Picking a Just-Right Jack-o-Lantern

The trick and the treat at Hunsdon Farms is finding the perfect pumpkin.

Thousands of people flock to the massive pumpkin patch in southeastern Arizona every Halloween and venture through the sea of orange with the goal of picking that just-right jack-o-lantern to carve for Halloween.

Carla Chadwick and her family make the two-hour trek from Tucson every year.

“It’s good for them to come out here and see where they come from,” said Chadwick, at the farm with her 13-year-old son and her daughter and niece, both 7. “The kids get a kick out of it and they leave very tired.”

Business Blossoms Cory and Julie Hunsdon started growing pumpkins in the early 1980s after someone said it was a good way to make money during Halloween. Their operation has since blossomed to 22 acres and this year’s bumper crop will produce 3,000 to 5,000 pumpkins per acre.

On weekends through October the Hunsdons offer customers you-pick hay rides for about 2,000 to 2,500 people a day. Weekdays, folks walk out into some of the fields themselves.

“I drive the tractor a lot, but I can hear the kids going, ‘Pumpkins!’” Cory Hunsdon said. “Little kids usually pick a bigger pumpkin than they need” — and frequently ones nearly as big as they are.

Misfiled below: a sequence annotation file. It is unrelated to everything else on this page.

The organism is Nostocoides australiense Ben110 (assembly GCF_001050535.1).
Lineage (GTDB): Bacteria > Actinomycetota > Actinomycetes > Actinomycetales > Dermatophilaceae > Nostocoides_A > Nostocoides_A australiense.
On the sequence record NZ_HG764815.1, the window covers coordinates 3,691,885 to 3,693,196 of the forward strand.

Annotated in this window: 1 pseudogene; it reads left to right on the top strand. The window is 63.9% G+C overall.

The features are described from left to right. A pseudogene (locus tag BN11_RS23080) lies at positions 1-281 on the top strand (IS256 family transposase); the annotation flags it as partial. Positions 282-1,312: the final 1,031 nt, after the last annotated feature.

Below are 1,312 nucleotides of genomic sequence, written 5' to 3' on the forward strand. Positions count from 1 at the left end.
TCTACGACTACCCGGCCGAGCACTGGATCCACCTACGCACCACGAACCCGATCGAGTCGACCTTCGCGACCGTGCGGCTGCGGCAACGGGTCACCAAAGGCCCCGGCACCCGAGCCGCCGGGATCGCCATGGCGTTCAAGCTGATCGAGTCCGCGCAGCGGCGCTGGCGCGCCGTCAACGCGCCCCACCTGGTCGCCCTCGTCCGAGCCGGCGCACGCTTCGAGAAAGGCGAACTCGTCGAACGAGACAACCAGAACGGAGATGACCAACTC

Many customers, particularly children, are overwhelmed, he said.

“They can’t make up their mind. It’s like, ‘OK, there’s a million pumpkins here to look at, and which one do we want?’” he said.

The Hunsdons grow several varieties — some producing large pumpkins that ripen to a deep, dark rich orange and others that are smaller and used for pies.

Pickers and Peddlers The average pumpkin weighs about 16 to 18 pounds, but Hunsdon said he’s grown them as big as 135 pounds. Generally, an adult will purchase the large ones for a party, “to set out and make a statement, or a display,” he said.

About 30 percent of this year’s crop will be sold to customers who pick their own. Another 30 percent will be sold to peddlers who sell them out of their pickups on street corners across the state, while the rest go to major supermarkets.

Most customers, big and small, pick their pumpkins with carving and Halloween in mind, not eating pies and Thanksgiving.

“I’ve never seen a child who is not excited,” Julie Hunsdon said.

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